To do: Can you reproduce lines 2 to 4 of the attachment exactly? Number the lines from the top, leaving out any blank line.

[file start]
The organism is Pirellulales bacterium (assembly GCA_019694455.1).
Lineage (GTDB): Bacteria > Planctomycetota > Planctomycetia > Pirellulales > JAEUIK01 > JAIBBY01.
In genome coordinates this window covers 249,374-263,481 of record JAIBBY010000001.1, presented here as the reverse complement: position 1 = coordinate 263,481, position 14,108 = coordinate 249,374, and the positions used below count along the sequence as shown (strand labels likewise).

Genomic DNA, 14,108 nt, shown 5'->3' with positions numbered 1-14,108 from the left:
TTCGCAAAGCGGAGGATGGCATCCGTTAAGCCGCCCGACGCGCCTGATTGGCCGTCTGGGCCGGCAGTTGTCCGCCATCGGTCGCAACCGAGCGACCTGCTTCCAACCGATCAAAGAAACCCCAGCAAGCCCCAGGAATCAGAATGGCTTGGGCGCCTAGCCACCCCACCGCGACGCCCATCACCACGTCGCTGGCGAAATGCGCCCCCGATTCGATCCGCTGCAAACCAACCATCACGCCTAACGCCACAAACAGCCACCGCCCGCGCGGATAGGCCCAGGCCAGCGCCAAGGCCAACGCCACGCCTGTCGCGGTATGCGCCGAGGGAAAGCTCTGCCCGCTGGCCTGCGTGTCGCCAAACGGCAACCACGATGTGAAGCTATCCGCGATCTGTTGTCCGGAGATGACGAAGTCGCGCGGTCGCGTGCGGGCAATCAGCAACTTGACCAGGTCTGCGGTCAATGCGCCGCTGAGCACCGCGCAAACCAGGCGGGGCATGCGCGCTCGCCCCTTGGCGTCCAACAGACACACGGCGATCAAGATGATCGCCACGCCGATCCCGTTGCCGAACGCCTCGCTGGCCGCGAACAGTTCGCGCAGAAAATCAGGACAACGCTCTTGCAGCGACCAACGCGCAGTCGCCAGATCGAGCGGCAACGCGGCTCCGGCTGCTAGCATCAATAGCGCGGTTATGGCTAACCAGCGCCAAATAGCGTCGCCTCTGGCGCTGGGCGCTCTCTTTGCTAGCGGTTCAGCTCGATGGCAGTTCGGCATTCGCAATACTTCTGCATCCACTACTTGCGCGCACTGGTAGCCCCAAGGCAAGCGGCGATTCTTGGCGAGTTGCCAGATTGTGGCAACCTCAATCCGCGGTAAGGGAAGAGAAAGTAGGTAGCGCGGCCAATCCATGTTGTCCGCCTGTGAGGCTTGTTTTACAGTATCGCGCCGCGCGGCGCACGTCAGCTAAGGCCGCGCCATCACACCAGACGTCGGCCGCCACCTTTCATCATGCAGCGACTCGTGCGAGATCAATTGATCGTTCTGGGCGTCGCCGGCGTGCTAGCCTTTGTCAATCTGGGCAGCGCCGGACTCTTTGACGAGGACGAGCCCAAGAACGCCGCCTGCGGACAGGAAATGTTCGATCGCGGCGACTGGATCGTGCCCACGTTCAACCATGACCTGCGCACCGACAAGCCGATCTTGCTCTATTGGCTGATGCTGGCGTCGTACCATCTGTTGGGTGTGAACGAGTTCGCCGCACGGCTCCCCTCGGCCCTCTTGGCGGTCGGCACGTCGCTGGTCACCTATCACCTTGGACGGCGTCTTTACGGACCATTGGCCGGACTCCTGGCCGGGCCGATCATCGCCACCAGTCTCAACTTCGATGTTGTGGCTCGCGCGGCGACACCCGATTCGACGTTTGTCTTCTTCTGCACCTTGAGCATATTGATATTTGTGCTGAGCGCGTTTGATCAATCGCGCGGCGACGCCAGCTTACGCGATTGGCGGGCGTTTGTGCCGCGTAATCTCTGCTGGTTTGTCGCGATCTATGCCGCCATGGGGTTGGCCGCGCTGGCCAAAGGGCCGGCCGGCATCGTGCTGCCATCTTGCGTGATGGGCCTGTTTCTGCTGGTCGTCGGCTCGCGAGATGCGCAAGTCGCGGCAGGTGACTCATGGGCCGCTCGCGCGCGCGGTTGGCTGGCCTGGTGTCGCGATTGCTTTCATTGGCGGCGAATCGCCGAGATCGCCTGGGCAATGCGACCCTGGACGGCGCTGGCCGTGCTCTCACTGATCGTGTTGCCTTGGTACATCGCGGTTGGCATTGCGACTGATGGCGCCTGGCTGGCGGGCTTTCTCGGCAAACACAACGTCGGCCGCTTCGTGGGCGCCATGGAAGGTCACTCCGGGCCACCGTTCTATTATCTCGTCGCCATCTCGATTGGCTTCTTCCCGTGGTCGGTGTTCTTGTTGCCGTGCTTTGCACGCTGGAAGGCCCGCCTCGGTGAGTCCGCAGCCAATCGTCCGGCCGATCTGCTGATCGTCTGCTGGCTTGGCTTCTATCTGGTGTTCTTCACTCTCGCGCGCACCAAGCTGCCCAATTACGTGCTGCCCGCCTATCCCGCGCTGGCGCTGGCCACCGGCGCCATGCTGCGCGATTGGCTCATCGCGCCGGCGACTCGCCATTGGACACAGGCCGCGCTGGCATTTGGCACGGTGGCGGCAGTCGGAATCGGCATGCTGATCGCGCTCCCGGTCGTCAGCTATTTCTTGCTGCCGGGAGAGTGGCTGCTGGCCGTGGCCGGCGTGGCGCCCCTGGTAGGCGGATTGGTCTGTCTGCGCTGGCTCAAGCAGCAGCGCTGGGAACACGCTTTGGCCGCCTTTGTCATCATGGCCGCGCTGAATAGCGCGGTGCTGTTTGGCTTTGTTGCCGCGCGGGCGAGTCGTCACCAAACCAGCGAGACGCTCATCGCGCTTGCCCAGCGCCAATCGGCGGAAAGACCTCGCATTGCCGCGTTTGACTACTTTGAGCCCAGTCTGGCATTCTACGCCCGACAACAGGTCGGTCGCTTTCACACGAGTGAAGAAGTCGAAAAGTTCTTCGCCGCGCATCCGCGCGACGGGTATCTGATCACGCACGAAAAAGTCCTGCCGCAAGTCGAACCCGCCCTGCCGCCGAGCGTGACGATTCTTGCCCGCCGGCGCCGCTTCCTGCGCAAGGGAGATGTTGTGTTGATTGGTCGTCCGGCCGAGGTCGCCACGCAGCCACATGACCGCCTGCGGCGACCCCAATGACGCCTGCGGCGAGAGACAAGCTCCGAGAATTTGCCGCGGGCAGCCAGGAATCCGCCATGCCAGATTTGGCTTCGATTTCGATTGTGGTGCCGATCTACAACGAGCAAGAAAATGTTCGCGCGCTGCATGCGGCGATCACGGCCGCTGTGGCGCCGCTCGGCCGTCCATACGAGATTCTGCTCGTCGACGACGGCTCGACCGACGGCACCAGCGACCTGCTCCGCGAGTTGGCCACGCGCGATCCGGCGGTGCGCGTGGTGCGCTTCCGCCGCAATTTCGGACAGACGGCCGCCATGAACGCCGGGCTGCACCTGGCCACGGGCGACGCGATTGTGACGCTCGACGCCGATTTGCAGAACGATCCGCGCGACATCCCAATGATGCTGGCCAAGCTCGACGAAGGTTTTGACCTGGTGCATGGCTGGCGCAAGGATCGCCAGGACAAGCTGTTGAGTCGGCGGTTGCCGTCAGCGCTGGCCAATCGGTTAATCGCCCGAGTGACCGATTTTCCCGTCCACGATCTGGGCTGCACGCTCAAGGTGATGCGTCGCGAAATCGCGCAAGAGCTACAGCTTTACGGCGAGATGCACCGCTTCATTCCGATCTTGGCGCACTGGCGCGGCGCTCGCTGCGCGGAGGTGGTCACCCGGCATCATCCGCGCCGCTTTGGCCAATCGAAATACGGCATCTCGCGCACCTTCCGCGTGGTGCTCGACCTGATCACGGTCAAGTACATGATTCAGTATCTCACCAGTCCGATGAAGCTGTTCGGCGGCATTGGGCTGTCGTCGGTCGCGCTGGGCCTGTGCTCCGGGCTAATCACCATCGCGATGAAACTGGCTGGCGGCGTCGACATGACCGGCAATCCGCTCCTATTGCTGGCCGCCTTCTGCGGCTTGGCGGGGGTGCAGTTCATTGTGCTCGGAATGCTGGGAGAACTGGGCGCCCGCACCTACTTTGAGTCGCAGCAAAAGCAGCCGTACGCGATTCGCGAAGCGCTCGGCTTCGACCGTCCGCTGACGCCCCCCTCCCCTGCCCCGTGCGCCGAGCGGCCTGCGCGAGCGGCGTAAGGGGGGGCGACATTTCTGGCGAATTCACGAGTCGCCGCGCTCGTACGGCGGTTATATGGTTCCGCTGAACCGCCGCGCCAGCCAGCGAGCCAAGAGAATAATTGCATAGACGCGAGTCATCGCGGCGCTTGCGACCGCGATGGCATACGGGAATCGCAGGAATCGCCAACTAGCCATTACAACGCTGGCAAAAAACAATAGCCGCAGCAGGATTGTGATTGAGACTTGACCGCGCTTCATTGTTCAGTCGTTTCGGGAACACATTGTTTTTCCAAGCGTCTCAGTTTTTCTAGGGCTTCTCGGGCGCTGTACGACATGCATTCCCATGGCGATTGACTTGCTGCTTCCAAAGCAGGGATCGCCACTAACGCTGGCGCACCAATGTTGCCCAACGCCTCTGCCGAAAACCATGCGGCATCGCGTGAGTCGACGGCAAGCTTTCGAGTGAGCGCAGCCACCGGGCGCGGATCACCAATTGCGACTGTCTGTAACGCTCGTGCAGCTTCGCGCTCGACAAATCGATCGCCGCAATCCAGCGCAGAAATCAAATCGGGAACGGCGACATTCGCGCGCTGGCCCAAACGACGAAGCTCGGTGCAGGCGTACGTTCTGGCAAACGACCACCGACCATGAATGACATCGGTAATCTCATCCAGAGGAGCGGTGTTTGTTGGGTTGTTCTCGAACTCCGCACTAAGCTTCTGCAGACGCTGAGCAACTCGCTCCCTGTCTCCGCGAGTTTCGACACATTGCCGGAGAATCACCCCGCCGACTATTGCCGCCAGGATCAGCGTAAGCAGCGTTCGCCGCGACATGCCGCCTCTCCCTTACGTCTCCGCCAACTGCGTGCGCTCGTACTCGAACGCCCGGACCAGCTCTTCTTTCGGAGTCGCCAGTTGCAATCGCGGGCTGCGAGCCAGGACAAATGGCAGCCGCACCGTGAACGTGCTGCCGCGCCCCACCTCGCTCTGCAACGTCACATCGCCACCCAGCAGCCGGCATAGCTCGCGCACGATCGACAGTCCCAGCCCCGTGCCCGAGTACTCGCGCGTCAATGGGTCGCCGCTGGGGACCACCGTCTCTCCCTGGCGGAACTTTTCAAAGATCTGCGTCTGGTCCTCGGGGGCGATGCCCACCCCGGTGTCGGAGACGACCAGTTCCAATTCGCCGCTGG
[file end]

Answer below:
Lineage (GTDB): Bacteria > Planctomycetota > Planctomycetia > Pirellulales > JAEUIK01 > JAIBBY01.
In genome coordinates this window covers 249,374-263,481 of record JAIBBY010000001.1, presented here as the reverse complement: position 1 = coordinate 263,481, position 14,108 = coordinate 249,374, and the positions used below count along the sequence as shown (strand labels likewise).

Genomic DNA, 14,108 nt, shown 5'->3' with positions numbered 1-14,108 from the left: